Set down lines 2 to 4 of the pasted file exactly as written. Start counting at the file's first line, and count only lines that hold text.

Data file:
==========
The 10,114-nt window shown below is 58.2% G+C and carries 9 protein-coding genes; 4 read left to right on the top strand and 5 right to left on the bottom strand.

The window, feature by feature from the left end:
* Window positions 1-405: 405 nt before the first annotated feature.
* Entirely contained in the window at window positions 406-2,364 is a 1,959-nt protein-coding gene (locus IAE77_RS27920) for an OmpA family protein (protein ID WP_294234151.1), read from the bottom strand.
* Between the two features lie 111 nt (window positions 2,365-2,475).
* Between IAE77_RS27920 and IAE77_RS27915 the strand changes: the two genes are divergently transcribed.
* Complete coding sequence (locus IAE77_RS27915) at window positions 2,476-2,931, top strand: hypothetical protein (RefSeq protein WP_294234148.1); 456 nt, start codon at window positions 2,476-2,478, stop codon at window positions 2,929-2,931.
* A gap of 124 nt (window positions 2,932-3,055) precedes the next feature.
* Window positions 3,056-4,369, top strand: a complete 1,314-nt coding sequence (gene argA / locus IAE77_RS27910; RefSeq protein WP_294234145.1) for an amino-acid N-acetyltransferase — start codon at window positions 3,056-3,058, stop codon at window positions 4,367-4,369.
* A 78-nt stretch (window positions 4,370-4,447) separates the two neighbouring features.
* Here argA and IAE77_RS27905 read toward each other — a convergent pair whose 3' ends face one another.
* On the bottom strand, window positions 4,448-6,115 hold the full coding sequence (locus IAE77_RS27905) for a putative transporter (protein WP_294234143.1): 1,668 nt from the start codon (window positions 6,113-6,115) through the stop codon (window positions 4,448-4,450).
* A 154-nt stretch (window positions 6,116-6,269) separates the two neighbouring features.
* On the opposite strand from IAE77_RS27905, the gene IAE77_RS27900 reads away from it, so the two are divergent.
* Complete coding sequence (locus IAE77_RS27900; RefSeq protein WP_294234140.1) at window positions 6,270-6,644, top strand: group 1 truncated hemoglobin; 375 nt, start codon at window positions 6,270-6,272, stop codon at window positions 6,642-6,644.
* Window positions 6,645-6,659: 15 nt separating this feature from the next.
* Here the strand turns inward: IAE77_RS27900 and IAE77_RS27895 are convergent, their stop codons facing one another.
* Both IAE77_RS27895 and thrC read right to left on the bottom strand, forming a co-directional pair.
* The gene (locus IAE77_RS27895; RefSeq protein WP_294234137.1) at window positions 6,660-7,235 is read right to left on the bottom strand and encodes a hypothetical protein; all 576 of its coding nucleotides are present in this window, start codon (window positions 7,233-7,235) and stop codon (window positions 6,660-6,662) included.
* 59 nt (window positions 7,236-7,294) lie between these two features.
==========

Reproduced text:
The window, feature by feature from the left end:
* Window positions 1-405: 405 nt before the first annotated feature.
* Entirely contained in the window at window positions 406-2,364 is a 1,959-nt protein-coding gene (locus IAE77_RS27920) for an OmpA family protein (protein ID WP_294234151.1), read from the bottom strand.